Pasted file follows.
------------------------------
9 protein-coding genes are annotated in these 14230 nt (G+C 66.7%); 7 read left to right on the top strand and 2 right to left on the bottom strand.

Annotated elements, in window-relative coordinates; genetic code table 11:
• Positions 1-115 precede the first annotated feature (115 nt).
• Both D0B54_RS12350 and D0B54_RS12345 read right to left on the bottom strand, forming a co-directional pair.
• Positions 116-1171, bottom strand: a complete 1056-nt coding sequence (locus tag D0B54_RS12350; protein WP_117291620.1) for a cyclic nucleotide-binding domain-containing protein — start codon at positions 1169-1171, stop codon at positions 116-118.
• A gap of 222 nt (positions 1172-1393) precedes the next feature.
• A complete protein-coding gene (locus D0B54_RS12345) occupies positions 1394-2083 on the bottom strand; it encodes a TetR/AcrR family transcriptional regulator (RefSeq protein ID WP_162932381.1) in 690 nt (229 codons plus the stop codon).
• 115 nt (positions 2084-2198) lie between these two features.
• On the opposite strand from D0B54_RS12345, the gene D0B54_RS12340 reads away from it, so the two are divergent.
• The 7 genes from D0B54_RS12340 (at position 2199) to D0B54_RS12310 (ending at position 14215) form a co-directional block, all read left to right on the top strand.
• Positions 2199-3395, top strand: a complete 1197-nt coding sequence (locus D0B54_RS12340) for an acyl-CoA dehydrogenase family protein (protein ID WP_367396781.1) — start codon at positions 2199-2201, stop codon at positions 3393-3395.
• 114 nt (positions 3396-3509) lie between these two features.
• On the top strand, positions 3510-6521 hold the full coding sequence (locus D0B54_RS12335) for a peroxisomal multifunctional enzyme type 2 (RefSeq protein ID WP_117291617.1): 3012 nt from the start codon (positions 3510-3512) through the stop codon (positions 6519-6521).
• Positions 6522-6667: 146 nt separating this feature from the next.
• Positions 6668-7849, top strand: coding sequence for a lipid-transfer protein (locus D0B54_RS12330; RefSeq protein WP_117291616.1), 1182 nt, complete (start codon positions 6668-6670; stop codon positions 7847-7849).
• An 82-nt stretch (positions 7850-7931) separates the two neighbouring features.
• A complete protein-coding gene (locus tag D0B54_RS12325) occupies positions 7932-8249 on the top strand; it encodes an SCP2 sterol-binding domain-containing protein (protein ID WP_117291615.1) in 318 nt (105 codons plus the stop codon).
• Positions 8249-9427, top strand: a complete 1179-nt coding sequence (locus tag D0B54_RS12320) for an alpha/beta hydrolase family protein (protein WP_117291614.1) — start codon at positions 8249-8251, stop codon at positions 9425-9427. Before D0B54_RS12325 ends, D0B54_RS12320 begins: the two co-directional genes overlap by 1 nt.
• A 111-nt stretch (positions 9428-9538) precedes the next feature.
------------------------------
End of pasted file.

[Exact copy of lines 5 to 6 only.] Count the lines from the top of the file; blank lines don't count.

• Positions 116-1171, bottom strand: a complete 1056-nt coding sequence (locus tag D0B54_RS12350; protein WP_117291620.1) for a cyclic nucleotide-binding domain-containing protein — start codon at positions 1169-1171, stop codon at positions 116-118.
• A gap of 222 nt (positions 1172-1393) precedes the next feature.